It always amuses me how people think a material drop in interest like this one is indicative of positive things when in nearly all cases it is a sign of economic weakness.

  4. Could be why climate change has gone off the boil; if politicians cant fix it who wants to volunteer to stare down the abyss?

  5. … the fact that hope itself is a consumption good quite apart from realised consumption may be surprising, but in the reality of economic policy the big lesson from this kind of finding has been incorporated long ago…

    I thought they were calling it the “Confidence Fairy” these days? We say, “fairy” because that provides unconditional proof that it can’t be important. Hope you understand how that works, because I surely don’t.

    … always pretend the economy will keep going strong …

    Every time you lie to people, they believe you less the next time. I’ve always thought of this process as learning, but other people say, “adaptive system” or “by gum, it worked for him, why can’t it work for me?”

  6. conrad,

    we did actually put locus of control measures in some of our surveys on this topic, so that is something to look into. From memory, locus of control is highly related to optimism. In many ways, they are similar concepts: if you believe you can do anything, then that anything includes unlikely\impossible things.

    John,
    yes, the role of nay-sayer in this dynamic is interesting. Oppositions trying to foster a mood of pessimism which would then be held against the government. Almost like their role is to pop the bubble.

    Tel,

    all the evidence is that lying is ubiquitous and rewarded, within bounds. In the study above, people lie to themselves habitually and this is good for them. In placebo-effects they also lie to themselves but are aided by others to keep it up. Do you think less of yourself every time you catch yourself telling a lie? I bet not. There is huge disconnect between the social norm not to lie and our need for self-esteem that underlies the optimism. In reality, self-esteem usually wins.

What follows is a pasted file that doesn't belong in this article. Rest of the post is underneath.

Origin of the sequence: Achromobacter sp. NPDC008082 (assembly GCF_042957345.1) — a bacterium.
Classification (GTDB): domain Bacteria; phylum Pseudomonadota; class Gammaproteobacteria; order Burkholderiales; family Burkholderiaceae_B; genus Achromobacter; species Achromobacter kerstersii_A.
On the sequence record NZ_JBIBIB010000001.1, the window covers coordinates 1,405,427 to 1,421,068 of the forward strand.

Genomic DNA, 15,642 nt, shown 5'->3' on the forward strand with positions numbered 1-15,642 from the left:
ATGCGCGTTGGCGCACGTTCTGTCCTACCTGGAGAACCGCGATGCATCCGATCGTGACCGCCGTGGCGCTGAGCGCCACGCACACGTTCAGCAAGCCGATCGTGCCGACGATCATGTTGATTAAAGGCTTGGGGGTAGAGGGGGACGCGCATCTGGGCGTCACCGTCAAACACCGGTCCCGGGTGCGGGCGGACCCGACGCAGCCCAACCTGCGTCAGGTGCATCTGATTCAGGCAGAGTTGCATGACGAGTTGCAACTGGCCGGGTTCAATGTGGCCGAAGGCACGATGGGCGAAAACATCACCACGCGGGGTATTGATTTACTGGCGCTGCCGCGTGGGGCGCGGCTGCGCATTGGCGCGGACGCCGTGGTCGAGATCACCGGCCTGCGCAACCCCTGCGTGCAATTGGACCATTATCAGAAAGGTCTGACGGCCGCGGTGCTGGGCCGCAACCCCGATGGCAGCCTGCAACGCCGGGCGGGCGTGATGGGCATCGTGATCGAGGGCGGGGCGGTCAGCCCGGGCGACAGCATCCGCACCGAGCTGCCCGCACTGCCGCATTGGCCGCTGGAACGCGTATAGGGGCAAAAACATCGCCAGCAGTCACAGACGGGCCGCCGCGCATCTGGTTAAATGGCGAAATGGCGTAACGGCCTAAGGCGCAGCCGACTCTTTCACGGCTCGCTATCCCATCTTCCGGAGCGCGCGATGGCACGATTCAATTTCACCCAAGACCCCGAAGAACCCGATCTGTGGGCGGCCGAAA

7. Nice to see someone being so upfront and honest about advocating lies. These days so many liars are just thoughtless, forgetting to make it clear how little respect they have for the truth.

    If you stir the milk into your coffee, and then stir the opposite direction, it’s very difficult to stir the milk back out of the coffee again. If you write a lovely poem on a piece of paper, then burn the paper, then where has the poem gone? You won’t find it in the smoke, nor by raking the ashes. These are are well known properties of entropy — it always wins. You can delay it, or move it around, but you can’t beat it (or at least no one has thus far beaten entropy).

    Just my personal opinion, but I think that telling lies to yourself is the doorway to insanity, and thanks to entropy, once you step through that particular door, there’s no way back.

  8. It seems to me that if optimistic expectations are a key to making people happy we should be giving more attention to consumer confidence indicators as measures of changes in well-being in the short term. For elaboration, see something I wrote about this a few months ago.

  9. Tel, very funny but by that measure almost everyone is insane. What you are left with is the manic-depressives: people who think they are below-average drivers, who don’t believe in any supernatural being, and truly are willing to see the world as it is.